Russia reportedly issued a “warning” to Iran hours before 20 missiles were fired at the Golan Heights from Syria, prompting a massive Israeli counter-strike.
The Saudi-owned Asharq Al-Awsat newspaper reported Friday that Russian deputy foreign minister Sergei Ryabkov had conveyed the unspecified warning to his Iranian counterpart, Abbas Araghchi, in Tehran on Wednesday.
Earlier that day, Prime Minister Benjamin Netanyahu flew to Moscow to meet Russian President Vladimir Putin. According to the report, Netanyahu showed the Russian premier evidence that Iran had established bases in Syria and was preparing to launch missiles at Israel.
Ryabkov’s warning reportedly prompted Iranian concerns that an attack on Israel could hinder efforts to salvage the nuclear deal in the wake of US President Donald Trump’s pullout from it on Tuesday.
Iranian President Hassan Rouhani and Chief of Staff Major General Mohammad Bagheri argued about the benefits of the nuclear deal with its remaining parties — the UK, France, Germany, Russia and China — the report said.
“Rouhani accused the [Iranian Revolutionary] Guards of deliberately attempting to obstruct the nuclear deal,” a source told the paper. Bagheri reportedly answered, “What has the deal brought to us in order to protect it?”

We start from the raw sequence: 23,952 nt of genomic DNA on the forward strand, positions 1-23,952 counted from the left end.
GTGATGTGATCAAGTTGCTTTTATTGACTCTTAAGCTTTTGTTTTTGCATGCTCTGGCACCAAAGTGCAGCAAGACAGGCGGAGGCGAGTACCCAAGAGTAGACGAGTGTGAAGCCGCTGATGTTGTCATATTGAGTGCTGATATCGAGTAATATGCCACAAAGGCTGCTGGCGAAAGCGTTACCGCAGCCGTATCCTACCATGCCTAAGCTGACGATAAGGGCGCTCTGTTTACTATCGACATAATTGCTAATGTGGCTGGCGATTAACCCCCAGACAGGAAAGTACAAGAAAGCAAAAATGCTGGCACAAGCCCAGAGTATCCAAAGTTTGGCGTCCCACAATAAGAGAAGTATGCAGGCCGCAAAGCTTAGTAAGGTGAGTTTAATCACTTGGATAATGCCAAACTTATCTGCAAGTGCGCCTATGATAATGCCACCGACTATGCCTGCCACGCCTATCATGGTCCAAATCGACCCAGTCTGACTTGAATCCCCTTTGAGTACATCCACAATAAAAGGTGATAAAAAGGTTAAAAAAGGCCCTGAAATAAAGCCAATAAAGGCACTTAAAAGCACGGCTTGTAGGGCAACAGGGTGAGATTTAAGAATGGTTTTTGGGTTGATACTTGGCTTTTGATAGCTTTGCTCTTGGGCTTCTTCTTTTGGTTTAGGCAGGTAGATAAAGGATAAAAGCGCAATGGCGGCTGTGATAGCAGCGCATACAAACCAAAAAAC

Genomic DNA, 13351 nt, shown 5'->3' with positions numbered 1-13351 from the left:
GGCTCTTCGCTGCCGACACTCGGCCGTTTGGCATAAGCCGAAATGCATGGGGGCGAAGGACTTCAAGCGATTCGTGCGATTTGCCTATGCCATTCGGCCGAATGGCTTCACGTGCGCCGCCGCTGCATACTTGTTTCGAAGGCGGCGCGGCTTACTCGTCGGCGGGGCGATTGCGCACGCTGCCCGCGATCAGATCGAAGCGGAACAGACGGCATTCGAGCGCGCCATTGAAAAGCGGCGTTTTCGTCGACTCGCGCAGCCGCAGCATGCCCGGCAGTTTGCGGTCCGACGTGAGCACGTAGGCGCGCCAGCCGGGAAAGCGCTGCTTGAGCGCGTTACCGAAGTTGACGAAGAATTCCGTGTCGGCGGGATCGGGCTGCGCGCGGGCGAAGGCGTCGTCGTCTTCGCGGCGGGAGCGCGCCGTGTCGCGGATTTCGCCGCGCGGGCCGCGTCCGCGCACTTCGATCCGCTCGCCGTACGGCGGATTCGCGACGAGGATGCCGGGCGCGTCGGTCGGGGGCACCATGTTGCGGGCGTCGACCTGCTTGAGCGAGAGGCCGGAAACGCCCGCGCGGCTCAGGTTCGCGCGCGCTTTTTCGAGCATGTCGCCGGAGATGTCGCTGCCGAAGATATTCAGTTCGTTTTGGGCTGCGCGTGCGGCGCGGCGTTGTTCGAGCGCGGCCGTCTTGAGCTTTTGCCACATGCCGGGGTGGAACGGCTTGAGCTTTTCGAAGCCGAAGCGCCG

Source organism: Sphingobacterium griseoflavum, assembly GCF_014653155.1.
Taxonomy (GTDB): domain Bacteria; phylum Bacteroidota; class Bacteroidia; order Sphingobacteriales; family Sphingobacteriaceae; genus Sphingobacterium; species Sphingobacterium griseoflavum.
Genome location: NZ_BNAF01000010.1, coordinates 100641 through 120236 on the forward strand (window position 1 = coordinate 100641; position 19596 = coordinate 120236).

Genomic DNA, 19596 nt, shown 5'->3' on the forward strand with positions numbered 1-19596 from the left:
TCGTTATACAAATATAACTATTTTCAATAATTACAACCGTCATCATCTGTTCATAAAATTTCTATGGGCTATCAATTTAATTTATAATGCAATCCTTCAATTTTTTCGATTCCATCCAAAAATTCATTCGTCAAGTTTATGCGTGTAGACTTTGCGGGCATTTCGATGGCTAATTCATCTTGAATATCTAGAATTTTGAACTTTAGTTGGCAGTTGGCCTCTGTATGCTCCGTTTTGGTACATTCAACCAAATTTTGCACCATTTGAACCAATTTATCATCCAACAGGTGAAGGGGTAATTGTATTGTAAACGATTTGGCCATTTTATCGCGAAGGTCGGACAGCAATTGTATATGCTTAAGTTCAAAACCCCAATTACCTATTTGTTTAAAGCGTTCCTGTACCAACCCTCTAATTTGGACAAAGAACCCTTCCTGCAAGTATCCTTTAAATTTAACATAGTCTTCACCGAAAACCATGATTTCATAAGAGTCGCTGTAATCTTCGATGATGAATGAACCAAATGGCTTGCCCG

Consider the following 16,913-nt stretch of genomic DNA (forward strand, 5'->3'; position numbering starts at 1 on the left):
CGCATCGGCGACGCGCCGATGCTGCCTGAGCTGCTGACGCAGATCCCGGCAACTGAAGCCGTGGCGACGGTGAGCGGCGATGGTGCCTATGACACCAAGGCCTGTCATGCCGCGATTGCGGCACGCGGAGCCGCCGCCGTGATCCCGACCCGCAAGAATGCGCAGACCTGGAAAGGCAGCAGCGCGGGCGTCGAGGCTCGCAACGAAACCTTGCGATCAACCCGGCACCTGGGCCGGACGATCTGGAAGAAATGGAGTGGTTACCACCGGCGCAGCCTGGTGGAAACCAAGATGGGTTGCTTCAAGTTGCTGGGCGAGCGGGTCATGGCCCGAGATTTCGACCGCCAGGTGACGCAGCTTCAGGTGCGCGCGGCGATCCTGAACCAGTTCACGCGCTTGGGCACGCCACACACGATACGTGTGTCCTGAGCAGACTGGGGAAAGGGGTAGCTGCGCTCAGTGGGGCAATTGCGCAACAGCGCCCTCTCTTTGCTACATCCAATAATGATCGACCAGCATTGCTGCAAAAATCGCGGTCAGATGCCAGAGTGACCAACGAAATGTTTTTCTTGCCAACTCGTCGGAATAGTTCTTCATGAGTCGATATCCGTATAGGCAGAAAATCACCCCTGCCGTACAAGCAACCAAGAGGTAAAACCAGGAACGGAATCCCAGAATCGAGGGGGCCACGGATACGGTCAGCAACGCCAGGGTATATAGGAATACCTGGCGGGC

On Thursday morning, F-15 and F-16 fighter jets bombed over 50 Iranian targets throughout Syria in an extensive Israeli Air Force campaign, dubbed “Operation House of Cards,” to try and destroy Iran’s military presence in the country, the army said Thursday.
The IDF said the sorties came after Iran fired 20 missiles toward Israel just after midnight on Thursday morning. Four of the missiles were knocked down by the Iron Dome air defense system and the rest fell short of Israeli territory, according to the military.
The Israeli mission — the largest air campaign it carried out in Syria in over 40 years — was “very successful,” a senior air force officer said Thursday, but warned that Iranian forces in Syria are still believed to be in possession of surface-to-surface missiles that could be fired at Israel.
The army also published pictures Friday of what it said was an Iranian Quds Force compound in al-Kisweh, south of Damascus, and an “Iranian logistics compound” 10 kilometers northwest of the capital.
Iran denied the claim that it fired rockets at Israeli territory and insisted it does not maintain military bases in Syria.